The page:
Yesterday PLoS Computational Biology published one of our studies. At PLoS Computational Biology, they have the nice speciality of a ‘friendly abstract’, called the Author Summary. It is supposed to be accessible to a general (educated) audience. As PLoS is all open access, I will shamelessly and righteously copy and paste from our paper:
Dependent on the required physiological function, smooth muscle executes relatively fast contraction-relaxation cycles or maintains long-term contraction. The proteins driving contraction – amongst them actin, tropomyosin, and the contraction-driving myosin motor – can show small changes in the way they are constructed, they can be expressed as different “isoforms”. The isoforms are supposedly tailored to support the specific contraction patterns, but for tropomyosin and actin it is unclear exactly how the isoforms’ differences affect the interaction of actin and myosin that generates the muscle contraction. We measured actin movement outside the cellular environment, focusing on the effects of different isoform combinations of only actin, myosin, and tropomyosin. We found that the actin isoforms cause differences in the mechanical interaction only when tropomyosin is present, not without it. Also, all different actin-tropomyosin combinations affected the mechanical interactions in a different way. In our experiments we could not directly observe the mechanical interactions of actin, tropomyosin, and myosin, so we reconstructed them in a mathematical model. With this model, we could determine in detail how the different actin-tropomyosin combinations caused the differences that we observed in our experiments.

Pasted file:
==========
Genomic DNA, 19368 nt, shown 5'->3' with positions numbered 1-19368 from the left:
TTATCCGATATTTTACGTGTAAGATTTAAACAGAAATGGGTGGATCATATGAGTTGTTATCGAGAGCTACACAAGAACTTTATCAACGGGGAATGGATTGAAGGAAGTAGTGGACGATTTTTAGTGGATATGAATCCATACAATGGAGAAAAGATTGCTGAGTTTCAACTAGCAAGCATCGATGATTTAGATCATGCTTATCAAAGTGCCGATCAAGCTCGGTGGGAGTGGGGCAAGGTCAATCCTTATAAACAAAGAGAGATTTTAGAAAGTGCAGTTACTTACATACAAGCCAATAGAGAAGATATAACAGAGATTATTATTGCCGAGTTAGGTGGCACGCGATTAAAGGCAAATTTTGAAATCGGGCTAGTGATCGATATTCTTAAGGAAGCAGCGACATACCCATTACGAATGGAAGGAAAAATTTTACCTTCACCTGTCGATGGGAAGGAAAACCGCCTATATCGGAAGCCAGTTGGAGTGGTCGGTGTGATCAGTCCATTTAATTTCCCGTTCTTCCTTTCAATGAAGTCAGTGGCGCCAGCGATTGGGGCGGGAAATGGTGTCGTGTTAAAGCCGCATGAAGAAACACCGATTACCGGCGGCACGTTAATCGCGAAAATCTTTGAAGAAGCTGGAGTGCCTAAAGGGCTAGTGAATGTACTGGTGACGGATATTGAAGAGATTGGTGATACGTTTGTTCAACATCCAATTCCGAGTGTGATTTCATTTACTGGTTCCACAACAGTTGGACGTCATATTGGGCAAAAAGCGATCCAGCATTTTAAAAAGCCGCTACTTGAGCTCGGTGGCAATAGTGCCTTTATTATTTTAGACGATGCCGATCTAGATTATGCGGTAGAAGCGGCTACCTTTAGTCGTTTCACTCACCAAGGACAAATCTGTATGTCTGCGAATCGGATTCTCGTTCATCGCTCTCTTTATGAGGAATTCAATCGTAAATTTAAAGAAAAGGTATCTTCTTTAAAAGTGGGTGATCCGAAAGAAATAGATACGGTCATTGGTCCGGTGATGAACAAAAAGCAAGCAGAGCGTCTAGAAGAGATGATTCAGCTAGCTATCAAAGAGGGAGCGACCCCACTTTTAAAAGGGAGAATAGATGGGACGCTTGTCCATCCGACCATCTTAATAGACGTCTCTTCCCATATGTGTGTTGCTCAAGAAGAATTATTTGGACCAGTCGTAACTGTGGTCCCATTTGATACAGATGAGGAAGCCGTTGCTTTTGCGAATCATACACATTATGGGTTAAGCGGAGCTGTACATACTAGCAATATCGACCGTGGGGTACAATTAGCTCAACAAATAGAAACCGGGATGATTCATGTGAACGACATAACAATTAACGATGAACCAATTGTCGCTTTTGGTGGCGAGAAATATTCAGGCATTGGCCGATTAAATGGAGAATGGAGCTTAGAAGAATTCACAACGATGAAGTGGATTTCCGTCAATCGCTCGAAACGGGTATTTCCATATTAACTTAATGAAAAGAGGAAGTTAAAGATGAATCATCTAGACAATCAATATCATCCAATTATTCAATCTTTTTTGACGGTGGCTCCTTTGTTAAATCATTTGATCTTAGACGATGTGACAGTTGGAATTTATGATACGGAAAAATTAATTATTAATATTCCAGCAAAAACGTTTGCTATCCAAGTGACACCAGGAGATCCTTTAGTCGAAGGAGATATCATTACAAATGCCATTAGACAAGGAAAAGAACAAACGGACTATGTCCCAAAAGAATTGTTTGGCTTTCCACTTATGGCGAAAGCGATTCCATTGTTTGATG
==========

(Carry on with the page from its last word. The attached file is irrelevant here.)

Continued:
Citation: Hilbert L, Bates G, Roman HN, Blumenthal JL, Zitouni NB, et al. (2013) Molecular Mechanical Differences between Isoforms of Contractile Actin in the Presence of Isoforms of Smooth Muscle Tropomyosin. PLoS Comput Biol 9(10): e1003273. doi:10.1371/journal.pcbi.1003273
The paper has hugely benefited from the reviewers’, editor’s, and staff’s effort, which deserves a special acknowledgement.